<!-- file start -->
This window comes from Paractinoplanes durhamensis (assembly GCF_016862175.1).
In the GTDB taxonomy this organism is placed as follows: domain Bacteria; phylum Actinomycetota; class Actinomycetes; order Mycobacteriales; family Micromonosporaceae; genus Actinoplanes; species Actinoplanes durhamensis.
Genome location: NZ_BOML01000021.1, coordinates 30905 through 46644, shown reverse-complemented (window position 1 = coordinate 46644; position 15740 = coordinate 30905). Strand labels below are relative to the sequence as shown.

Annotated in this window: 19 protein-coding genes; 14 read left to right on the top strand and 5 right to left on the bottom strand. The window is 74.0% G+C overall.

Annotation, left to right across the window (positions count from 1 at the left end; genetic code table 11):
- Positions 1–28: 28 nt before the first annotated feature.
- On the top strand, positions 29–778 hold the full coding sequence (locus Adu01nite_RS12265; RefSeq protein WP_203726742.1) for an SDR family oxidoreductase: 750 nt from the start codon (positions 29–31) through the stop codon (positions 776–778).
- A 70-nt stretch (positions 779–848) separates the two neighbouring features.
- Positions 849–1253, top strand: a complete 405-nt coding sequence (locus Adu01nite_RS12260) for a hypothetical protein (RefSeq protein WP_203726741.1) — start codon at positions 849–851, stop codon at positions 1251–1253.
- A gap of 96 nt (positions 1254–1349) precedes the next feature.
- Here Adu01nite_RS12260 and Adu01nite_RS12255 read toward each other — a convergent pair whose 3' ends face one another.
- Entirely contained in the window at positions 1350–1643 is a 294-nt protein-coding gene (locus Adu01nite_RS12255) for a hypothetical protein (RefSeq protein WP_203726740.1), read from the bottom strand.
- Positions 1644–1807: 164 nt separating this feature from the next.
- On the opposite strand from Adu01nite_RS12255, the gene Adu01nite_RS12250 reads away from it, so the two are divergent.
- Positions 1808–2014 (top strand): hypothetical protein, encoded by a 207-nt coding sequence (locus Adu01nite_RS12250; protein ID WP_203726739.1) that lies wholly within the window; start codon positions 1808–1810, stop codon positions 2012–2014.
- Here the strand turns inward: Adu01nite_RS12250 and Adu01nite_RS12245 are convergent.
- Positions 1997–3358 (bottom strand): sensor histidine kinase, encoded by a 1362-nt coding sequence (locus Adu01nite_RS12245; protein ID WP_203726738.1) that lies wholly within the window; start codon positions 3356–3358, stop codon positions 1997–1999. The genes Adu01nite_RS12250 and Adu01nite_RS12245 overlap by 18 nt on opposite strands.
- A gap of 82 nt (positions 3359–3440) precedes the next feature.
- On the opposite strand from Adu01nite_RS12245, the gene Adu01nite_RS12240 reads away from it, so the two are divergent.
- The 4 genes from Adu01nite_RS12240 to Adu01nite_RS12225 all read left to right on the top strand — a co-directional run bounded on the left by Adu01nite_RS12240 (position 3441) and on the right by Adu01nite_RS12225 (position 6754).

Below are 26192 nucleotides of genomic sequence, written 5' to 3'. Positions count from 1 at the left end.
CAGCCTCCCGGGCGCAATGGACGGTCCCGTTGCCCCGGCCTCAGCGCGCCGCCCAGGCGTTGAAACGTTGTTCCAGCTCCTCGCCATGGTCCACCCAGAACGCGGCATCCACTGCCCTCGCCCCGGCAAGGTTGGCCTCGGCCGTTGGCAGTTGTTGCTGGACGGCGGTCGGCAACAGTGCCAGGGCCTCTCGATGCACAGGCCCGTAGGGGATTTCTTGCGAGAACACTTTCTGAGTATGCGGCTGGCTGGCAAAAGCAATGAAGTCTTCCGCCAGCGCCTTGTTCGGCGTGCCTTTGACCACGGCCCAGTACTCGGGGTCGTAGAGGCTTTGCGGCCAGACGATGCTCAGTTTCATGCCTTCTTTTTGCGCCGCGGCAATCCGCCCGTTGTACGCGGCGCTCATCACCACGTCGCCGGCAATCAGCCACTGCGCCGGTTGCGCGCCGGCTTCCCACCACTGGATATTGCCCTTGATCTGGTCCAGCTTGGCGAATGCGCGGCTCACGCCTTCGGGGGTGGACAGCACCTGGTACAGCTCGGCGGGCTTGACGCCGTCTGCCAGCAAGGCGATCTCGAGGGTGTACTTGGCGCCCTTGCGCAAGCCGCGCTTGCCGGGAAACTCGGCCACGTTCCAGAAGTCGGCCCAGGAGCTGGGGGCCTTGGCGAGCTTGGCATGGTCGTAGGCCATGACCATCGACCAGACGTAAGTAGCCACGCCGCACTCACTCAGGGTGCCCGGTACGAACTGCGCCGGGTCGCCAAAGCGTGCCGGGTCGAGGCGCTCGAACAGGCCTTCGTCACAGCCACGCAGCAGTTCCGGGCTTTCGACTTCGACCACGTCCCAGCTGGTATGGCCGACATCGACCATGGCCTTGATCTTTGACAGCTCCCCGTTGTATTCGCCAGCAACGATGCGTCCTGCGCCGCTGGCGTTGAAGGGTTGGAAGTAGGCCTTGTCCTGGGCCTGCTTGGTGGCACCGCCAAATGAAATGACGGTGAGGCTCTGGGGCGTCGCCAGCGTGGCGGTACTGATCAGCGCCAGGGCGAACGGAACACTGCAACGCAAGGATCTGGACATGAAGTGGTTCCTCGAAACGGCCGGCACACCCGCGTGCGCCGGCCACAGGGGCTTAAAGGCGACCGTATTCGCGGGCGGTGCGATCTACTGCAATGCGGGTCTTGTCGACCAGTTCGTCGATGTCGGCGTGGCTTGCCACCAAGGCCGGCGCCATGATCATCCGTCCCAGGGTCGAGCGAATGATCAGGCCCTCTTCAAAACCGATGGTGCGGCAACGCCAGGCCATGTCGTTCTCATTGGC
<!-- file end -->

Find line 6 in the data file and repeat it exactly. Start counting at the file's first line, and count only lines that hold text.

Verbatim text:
- Positions 1–28: 28 nt before the first annotated feature.